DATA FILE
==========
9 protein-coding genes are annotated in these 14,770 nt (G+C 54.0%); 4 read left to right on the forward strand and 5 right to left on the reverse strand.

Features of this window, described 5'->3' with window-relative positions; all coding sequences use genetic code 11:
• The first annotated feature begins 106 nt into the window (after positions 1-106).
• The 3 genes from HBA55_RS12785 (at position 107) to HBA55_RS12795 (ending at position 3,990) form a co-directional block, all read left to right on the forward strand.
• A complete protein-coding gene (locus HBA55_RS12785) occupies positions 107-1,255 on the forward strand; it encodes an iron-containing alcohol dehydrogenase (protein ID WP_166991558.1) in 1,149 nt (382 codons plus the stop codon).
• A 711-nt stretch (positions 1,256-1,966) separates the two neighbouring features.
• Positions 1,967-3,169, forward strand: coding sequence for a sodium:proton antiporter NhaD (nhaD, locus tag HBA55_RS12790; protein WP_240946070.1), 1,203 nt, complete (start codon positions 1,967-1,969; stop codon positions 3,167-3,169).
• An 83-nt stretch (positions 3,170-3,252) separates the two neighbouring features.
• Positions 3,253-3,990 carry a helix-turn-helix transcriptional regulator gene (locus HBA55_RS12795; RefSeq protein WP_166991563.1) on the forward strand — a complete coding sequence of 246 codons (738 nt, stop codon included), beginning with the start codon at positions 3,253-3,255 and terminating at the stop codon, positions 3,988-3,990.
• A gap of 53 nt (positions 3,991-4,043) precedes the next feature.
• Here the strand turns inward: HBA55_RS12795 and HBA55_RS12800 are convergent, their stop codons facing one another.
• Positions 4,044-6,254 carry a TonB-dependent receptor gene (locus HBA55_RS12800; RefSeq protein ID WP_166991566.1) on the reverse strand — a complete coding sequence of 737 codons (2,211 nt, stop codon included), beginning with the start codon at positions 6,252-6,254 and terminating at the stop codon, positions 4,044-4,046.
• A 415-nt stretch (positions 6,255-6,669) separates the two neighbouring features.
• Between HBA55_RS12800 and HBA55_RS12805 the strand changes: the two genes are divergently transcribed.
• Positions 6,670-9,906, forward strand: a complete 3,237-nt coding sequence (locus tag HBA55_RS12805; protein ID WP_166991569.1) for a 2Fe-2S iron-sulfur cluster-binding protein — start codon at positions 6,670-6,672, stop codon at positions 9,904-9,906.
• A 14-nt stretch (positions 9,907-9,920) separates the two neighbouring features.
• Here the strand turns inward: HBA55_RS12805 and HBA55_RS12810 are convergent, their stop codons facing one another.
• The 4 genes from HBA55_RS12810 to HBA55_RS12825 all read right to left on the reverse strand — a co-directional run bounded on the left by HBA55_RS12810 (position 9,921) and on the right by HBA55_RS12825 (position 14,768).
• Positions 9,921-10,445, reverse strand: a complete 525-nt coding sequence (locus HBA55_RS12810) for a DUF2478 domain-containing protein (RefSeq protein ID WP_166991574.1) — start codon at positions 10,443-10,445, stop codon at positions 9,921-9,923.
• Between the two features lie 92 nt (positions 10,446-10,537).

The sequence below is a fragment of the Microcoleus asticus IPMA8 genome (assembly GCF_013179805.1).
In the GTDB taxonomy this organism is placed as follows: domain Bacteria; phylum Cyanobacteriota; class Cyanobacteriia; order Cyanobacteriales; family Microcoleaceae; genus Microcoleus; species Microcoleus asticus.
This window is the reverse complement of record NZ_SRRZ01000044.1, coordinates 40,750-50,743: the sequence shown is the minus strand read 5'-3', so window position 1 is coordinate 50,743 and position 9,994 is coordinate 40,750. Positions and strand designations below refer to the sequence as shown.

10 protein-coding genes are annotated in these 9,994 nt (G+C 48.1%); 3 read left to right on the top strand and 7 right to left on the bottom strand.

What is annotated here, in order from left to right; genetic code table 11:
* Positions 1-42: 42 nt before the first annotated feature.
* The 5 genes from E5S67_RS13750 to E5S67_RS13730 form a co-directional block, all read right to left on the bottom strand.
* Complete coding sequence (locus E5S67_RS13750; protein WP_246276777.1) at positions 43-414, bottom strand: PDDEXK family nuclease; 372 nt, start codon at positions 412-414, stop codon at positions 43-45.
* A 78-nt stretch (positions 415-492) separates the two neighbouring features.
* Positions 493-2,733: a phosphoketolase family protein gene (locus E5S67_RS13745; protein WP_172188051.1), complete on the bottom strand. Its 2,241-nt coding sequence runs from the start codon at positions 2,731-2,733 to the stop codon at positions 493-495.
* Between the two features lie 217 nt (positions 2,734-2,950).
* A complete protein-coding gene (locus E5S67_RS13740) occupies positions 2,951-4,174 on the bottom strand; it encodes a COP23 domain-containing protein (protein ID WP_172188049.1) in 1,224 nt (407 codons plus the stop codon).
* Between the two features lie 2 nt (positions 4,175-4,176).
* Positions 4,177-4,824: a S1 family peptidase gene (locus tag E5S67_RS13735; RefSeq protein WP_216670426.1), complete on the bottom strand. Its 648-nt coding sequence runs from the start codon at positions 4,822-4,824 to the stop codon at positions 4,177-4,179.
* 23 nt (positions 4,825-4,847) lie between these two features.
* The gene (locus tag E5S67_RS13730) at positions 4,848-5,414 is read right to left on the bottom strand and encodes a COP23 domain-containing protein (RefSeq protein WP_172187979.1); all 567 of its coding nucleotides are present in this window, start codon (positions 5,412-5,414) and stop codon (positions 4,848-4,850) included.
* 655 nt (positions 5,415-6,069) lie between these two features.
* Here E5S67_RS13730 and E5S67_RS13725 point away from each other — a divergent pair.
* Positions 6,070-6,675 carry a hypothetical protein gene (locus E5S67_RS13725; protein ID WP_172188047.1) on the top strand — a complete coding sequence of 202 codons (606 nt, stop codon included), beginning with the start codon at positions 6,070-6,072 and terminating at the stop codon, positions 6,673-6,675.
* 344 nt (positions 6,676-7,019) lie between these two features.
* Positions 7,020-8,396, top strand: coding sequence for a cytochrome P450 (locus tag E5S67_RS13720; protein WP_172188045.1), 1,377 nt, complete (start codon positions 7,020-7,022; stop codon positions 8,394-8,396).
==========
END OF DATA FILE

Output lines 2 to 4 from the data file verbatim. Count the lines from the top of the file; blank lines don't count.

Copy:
Features of this window, described 5'->3' with window-relative positions; all coding sequences use genetic code 11:
• The first annotated feature begins 106 nt into the window (after positions 1-106).
• The 3 genes from HBA55_RS12785 (at position 107) to HBA55_RS12795 (ending at position 3,990) form a co-directional block, all read left to right on the forward strand.